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Editorials |


JAMA. 1964;189(1):56-57. doi:10.1001/jama.1964.03070010062015.
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In the currently accepted concept of porphyria cutanea tarda (PCT), the disease is classified into two types: an acquired type which follows liver damage, and an hereditary type which appears in younger individuals, presumably without exposure to hepatotoxic substances. However, the validity of this classification has not been determined conclusively.

Awareness of the number of substances capable of inducing PCT by impairing liver function has been growing steadily; barbiturates, alcohol, allylisopropylacetylcarbamide (Sedormid), lead, and griseofulvin are but a few. In 1959 and 1960 an epidemic of PCT in Turkey, which affected thousands of individuals, resulted from ingestion of wheat pretreated with hexachlorobenzene, commonly used on seed wheat because of its fungicidal action.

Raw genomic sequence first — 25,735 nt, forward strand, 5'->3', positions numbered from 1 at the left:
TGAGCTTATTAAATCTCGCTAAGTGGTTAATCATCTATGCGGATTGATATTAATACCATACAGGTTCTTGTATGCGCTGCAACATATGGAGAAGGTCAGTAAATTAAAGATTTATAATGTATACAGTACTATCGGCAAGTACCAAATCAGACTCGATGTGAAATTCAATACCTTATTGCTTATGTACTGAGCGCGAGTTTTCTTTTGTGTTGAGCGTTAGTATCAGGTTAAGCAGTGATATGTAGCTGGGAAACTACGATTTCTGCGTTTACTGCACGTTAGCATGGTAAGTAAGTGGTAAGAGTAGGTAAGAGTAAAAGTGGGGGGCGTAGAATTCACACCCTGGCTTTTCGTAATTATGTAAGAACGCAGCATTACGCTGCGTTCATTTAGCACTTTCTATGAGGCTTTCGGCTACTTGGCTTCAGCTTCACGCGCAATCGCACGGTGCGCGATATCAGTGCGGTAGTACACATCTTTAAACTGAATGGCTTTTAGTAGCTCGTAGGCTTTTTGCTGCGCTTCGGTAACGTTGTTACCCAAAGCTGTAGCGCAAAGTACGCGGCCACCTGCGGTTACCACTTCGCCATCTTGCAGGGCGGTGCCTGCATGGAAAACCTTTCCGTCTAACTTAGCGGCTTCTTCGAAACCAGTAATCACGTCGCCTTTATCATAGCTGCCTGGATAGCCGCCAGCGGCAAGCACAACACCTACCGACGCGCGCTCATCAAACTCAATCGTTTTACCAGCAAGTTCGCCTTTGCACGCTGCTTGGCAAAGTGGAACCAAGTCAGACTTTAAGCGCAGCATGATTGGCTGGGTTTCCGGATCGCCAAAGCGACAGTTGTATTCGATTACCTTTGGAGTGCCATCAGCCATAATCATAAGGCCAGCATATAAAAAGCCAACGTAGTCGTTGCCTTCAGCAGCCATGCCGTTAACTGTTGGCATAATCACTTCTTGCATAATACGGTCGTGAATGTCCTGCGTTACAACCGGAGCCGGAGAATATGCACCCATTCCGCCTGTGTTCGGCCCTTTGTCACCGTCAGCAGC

In the June issue of the Archives of Dermatology1 Bleiberg et al report an outbreak of chloracne and PCT among workers in a factory which manufactures herbicides. Of 29 patients exhibiting features of chloracne, 11 were excreting


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